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Eco-Grief & Eco-Anxiety. Help For A New Reality.

12 Jan

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Eco-grief is the grief felt in response to experienced or anticipated ecological loss. Eco-anxiety is a chronic fear of environmental doom. Creeping environmental changes are now cascading ahead at a catastrophic pace and have been rightly upgraded to a climate emergency. 

When our senses are inundated with a torrent of news, filled with the horror and sadness of global disasters, sensitive people begin to wobble and topple.

Scientists are telling us “like it is.” We need to listen. Dire warnings, horrific natural disasters, death, displaced people, species extinction, rising seas, soaring temperatures, extreme drought, diminished air quality, degradation of waterways and raging bushfires destroying trees, homes, animals, people and even those saving the people, are becoming more and more commonplace.

Even when it’s not us experiencing terror, fear, anger and trauma from injury, loss and damage to lives, property and livelihoods first-hand, second-hand it has the potential to flood us with helplessness. This can cause feelings of grief, anxiety, despair and panic which can overwhelm and dull our ability to act. The more we see planet Earth going to hell in a handcart, the more emotional distress we are going to feel. The social impact will make our hearts ache. We need balance. The media needs to communicate facts to make us care, rather than cause panic. We need to research positive news stories, search for kindness and gather as much information as we can to find out what we can do that’s helpful.

We didn’t expect to begin 2020 with Australia, our neighbour, burning. Areas that aren’t burning are choking from the smoke. Over a billion animals have already died horribly in those fires. And what about the frogs and bees and other insects? Maybe now their climate denial PM will stop selling cheap coal to China and India? The least we can do is to embrace this new reality. We need to wake up and quit avoiding the demise. We need to take more self-responsibility to change what we can. We need to help one person, one cause or donate to help many. Then we need to question and demand business, societal and political change.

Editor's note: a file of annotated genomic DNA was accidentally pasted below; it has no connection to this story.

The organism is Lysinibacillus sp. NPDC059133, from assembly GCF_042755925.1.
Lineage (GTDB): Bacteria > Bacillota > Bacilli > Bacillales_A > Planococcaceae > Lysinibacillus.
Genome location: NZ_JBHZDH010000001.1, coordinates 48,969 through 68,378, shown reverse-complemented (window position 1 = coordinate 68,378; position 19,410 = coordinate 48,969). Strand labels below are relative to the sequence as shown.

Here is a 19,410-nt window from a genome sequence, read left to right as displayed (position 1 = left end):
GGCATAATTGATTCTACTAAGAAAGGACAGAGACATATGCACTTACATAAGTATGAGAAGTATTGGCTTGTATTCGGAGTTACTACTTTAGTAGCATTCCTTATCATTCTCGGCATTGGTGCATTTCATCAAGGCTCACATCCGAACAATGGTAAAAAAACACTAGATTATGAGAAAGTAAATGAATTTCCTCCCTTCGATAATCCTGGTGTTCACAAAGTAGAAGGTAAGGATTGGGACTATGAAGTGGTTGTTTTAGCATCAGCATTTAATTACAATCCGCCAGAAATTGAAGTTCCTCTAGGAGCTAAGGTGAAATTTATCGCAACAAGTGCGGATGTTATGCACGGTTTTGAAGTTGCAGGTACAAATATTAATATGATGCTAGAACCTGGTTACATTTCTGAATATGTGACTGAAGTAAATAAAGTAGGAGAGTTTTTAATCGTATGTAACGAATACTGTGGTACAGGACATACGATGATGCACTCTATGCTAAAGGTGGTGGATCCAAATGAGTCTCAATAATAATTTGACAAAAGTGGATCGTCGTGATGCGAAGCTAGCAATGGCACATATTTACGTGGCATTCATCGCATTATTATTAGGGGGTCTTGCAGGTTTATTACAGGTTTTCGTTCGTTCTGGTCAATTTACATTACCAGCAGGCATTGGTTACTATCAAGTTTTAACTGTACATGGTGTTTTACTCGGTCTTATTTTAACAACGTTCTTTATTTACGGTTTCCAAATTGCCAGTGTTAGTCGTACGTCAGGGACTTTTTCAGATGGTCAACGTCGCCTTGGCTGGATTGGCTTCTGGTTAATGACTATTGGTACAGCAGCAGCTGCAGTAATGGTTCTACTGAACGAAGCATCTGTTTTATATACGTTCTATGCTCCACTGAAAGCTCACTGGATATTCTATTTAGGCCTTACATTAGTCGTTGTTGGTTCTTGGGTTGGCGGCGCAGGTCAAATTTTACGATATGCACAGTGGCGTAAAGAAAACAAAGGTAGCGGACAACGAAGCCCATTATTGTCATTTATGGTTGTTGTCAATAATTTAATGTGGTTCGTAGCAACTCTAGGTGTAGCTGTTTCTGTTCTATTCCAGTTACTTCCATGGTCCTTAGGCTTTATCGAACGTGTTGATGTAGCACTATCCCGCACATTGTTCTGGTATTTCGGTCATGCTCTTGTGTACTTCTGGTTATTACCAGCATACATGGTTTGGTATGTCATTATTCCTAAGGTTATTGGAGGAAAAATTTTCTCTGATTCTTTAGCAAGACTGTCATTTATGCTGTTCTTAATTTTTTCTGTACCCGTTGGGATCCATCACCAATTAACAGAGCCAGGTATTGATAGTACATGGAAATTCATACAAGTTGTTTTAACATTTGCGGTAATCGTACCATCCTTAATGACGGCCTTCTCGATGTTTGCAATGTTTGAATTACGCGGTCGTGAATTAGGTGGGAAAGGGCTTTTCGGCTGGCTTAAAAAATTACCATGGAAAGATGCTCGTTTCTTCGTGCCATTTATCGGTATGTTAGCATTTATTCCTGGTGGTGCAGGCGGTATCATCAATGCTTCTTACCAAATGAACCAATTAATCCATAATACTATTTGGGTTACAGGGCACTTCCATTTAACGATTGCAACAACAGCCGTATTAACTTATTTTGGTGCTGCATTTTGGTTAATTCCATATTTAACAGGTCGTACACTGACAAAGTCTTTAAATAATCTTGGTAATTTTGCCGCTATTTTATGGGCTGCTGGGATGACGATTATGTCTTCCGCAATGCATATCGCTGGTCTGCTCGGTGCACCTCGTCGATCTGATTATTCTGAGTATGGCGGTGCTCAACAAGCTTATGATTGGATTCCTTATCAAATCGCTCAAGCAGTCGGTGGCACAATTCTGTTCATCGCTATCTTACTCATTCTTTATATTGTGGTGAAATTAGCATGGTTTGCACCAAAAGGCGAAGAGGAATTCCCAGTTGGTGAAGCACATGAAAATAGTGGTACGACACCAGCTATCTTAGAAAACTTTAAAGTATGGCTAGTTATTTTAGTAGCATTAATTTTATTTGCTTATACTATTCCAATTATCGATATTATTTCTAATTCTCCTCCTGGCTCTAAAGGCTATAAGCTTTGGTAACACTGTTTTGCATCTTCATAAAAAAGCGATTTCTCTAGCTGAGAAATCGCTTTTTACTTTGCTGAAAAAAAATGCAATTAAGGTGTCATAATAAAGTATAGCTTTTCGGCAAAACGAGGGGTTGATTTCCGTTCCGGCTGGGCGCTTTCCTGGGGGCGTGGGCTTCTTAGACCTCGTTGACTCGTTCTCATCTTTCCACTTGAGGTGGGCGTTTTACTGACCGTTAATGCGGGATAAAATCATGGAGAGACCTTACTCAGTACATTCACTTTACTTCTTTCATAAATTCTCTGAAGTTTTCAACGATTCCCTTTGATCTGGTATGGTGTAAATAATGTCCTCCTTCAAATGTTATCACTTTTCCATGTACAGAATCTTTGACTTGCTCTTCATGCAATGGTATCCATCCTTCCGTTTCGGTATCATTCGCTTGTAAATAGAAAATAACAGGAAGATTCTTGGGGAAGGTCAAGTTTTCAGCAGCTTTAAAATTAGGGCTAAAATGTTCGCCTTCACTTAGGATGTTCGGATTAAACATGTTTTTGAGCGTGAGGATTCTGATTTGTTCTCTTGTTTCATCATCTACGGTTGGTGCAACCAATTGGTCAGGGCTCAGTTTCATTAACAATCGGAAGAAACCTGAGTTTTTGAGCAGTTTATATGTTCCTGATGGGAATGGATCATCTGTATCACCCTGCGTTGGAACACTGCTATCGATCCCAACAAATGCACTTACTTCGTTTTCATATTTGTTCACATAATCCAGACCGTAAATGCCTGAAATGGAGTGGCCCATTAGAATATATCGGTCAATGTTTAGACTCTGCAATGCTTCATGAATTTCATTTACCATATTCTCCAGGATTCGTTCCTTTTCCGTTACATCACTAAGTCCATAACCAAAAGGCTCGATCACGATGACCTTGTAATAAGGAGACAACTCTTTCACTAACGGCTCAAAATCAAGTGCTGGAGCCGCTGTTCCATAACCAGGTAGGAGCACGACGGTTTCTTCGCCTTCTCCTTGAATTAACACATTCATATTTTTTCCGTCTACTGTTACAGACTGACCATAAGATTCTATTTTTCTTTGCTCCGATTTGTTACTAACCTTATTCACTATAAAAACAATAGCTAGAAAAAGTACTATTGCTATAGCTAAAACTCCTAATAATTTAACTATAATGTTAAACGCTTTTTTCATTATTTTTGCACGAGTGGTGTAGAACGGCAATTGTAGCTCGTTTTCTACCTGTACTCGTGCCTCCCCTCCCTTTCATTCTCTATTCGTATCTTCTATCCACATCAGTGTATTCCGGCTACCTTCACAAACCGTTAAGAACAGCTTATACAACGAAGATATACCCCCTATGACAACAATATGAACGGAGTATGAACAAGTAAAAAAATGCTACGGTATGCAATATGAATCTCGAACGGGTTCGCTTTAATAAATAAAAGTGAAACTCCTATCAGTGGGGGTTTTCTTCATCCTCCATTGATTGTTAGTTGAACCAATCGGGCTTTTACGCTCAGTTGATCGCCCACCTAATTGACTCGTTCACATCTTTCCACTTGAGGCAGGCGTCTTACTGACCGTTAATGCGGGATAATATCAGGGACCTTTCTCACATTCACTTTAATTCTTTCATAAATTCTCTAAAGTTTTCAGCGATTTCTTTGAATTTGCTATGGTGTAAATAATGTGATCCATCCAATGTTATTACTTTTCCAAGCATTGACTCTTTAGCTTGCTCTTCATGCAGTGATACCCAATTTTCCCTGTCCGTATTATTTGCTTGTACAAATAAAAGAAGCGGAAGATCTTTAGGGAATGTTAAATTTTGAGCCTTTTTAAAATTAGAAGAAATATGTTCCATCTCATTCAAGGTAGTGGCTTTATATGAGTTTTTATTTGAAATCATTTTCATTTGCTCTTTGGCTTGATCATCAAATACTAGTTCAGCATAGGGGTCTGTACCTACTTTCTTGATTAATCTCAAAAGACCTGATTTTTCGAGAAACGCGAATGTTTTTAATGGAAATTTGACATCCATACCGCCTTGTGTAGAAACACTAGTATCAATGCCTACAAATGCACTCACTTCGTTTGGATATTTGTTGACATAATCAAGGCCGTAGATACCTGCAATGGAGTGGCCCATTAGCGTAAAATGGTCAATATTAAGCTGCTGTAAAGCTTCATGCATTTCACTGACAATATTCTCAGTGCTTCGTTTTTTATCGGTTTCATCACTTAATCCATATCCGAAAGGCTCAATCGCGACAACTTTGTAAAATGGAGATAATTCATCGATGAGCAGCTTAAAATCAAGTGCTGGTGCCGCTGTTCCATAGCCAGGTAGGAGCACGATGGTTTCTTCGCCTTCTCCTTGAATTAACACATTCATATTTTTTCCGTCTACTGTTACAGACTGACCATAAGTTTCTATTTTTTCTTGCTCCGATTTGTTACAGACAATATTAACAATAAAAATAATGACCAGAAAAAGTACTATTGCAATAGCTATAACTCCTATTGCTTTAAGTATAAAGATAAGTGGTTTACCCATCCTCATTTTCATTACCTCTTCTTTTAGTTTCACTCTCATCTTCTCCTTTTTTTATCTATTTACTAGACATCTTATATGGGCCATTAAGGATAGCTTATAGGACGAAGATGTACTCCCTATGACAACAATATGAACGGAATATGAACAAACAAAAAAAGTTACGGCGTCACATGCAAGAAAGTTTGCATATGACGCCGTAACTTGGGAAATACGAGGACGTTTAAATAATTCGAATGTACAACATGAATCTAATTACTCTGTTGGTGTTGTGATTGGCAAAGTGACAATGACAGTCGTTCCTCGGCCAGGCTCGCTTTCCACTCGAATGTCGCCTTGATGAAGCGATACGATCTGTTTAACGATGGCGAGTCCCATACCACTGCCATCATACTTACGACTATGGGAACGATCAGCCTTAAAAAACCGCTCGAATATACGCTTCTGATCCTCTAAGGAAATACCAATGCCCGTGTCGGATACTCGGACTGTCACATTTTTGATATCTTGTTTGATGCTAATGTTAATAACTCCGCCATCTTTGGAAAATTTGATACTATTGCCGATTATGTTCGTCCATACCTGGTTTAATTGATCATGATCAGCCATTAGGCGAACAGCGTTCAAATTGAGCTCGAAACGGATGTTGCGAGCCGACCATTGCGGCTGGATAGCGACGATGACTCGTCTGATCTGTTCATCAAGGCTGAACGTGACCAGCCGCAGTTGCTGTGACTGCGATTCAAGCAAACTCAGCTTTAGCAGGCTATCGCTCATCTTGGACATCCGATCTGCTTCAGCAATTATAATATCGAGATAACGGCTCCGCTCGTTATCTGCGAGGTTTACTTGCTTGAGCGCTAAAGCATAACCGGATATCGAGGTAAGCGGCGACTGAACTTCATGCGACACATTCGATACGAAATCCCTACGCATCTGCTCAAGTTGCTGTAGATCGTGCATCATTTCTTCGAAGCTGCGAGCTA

If you’re upset, know that it’s okay. Validate your feelings, know that we are all in this together in this world and if you are suffering, reach out and get help expressing and normalising difficult feelings. Part of the solution is to take action. Action counteracts hopelessness. Below are some of my ideas to encourage action.

  • Look at humanities better traits. Who is working to fix things? Read articles like this one from Skip Spritzer and learn more about climate change and disrupted eco systems.
  • Keep being self-responsible. Make many changes. This is the time to turn me into we and think of the greater good of the planet.
  • Find even more ways to be mindful of your impact, like how you use and produce food, water, and energy. Read this brilliant article by Jonathan Foley.
  • Learn from people trained to deal with long term catastrophes. The world is full of passionate people. Policy makers. Climate researchers. Trauma researchers. Infrastructure experts. Mental health workers. Animal welfare specialists.
  • Every problem requires different solutions. Try to pick one or two that resonate the most with you.
  • Practise mindfulness and meditation and bear witness to both joy and suffering and help build your emotional strength and resilience.
  • Empathy leads to right action. It encourages and motivates us to become a part of the solution. If you can’t do it alone join a group.
  • Sign petitions. Write letters. Donate if you’re in a position to.
  • Speak up and question business practices that could be improved.
  • Vote with your dollars. Food is a good starting place where personal action can impact the planet.
  • Inspire social change and follow accounts that do.

Is it time to give up? I say a big fat NO. Get therapy to grieve healthily, reduce anxiety and keep hope in your heart. And this one I love – Find a way to be a force of good.

 

 

 

 

 

 

Dementia. Becoming a Stranger in an Unfamiliar Body.

18 Aug

The prettiest tree in the world, full of tuis, just down the road from the resthome.

Mum’s grandkids might think that a zombie has stolen her brain. Apparently only high functioning zombies go for the brain. They are after serotonin, the happiness hormone. Our mum hasn’t actually been near any zombies, they didn’t steal her brain, but something has partly stolen her happiness. Mum very sadly has vascular dementia, brought on by mini strokes, which now affects the way she thinks, feels, behaves and perceives things.

Dementia appears to sadly be a taboo subject. An article in psychology today says that somehow, to many of us, the idea of dementia seems more horrifying than cancer. Perhaps we fear the idea of losing who we are – becoming a stranger in an unfamiliar body. I think if we focused less on it being a mental health issue and saw it for what it really is, a most complicated brain disease that is fatal and cannot at this time be cured, it could take the ‘stigma’ out.  The most challenging part of late stage dementia, psychosis with symptoms that present a danger to the person and others, where someone is inconsolable and in persistent distress with a declining ability to function, can be helped greatly by anti-psychotics. 

Although memory loss wasn’t the main early symptom of mums dementia, she now has hardly any recollection of recent information or experiences. She can ask the same question 5 or 6 times in a loop and yet still remember her way from one town to another. She knows where her mother was born and that mushroom soup is horrible. She also knows she has never had to have anyone help bathe her before. Continue reading